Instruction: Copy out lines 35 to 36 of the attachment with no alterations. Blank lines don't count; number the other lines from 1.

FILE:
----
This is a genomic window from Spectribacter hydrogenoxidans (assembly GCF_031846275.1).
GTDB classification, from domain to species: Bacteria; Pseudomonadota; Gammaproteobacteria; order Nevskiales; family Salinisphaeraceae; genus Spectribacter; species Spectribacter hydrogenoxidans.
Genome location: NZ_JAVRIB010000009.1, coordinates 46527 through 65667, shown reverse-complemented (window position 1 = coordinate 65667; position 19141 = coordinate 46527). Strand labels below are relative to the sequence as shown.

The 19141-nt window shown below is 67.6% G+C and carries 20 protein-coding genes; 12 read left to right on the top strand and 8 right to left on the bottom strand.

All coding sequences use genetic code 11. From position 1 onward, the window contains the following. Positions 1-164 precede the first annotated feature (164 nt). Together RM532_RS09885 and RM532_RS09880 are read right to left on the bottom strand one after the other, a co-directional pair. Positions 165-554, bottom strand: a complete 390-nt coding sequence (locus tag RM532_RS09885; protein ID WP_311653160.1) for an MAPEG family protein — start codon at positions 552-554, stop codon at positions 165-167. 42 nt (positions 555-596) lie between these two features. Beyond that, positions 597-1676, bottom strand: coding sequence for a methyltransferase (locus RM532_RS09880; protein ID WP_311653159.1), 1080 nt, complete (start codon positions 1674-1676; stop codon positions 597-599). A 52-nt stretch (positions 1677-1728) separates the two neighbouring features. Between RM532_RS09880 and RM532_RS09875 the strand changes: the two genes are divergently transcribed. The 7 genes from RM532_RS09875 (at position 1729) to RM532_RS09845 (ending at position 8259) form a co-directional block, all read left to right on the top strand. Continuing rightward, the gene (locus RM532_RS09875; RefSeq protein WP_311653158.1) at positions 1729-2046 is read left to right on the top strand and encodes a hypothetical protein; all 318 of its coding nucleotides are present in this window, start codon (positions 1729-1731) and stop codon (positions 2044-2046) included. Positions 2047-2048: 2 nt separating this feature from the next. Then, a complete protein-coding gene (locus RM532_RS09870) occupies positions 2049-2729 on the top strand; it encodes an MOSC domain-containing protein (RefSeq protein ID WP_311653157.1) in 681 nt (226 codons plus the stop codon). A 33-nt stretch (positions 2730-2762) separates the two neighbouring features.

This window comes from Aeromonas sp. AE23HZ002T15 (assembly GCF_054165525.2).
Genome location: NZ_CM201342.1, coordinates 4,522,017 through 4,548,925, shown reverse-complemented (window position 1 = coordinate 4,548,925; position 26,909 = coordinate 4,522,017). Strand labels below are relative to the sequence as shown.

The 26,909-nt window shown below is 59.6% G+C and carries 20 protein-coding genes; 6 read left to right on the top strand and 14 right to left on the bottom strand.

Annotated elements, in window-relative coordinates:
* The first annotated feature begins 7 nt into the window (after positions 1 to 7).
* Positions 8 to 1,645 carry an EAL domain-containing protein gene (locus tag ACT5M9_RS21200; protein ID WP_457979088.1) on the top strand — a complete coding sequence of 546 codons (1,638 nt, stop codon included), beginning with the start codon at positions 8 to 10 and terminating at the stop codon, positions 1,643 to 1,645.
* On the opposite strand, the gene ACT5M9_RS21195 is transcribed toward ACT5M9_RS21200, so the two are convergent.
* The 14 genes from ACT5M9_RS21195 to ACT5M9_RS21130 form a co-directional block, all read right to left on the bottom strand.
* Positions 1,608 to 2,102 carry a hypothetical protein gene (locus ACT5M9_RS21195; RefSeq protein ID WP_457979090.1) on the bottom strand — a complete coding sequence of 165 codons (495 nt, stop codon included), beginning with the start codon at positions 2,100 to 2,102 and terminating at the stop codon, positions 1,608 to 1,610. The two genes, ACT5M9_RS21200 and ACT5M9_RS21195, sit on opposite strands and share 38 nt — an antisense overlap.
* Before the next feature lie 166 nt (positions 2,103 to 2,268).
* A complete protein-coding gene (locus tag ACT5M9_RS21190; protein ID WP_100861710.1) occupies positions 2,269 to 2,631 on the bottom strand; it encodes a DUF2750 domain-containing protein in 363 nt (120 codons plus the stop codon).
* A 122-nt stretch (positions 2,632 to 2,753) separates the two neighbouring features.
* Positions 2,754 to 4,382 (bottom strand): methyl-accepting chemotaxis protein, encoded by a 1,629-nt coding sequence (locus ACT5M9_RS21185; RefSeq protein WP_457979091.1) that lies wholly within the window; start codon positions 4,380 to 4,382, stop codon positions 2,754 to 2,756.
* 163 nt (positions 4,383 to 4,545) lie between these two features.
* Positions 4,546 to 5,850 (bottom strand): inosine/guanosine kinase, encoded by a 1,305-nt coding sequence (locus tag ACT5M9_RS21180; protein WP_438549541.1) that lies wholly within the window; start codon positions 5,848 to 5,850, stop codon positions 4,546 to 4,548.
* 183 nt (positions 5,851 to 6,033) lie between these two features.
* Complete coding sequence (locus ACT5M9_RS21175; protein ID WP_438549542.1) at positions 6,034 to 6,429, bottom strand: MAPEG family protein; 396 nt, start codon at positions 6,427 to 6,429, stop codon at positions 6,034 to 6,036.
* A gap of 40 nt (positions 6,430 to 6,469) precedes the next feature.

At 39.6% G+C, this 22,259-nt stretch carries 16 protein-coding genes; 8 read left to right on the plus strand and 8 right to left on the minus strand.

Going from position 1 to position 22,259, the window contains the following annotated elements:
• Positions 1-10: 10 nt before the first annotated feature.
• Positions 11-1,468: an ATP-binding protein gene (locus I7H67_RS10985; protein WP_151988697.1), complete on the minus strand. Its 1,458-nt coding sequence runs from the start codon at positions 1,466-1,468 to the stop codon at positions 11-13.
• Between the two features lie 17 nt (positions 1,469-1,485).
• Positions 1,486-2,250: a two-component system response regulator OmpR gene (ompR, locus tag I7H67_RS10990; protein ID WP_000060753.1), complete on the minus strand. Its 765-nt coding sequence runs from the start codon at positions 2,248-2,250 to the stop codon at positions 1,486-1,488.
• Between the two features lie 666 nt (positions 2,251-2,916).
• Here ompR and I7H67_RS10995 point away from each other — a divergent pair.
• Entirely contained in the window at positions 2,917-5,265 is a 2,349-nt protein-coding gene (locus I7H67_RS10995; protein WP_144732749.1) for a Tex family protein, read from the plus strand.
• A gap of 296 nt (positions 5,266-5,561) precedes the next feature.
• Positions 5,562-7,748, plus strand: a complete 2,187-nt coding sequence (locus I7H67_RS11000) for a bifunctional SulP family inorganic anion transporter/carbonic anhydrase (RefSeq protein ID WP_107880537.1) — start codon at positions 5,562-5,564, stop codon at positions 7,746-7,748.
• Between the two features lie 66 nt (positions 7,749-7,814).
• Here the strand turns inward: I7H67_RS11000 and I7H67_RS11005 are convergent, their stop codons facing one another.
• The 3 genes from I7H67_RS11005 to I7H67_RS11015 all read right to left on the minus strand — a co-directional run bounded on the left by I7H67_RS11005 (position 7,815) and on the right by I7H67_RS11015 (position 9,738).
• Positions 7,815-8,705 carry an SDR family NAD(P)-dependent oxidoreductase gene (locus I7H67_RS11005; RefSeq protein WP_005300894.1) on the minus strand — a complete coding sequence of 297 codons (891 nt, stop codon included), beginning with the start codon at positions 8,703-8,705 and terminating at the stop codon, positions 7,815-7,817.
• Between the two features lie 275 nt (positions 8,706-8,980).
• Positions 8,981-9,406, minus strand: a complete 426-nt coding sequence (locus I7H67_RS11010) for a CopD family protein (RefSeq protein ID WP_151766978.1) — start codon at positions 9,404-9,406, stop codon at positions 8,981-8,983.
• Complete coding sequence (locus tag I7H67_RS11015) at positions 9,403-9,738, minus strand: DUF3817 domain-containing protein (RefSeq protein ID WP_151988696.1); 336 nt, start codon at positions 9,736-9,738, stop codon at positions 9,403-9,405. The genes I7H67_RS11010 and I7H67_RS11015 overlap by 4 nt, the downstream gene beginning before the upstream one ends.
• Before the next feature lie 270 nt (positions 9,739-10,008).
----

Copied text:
• Between the two features lie 66 nt (positions 7,749-7,814).
• Here the strand turns inward: I7H67_RS11000 and I7H67_RS11005 are convergent, their stop codons facing one another.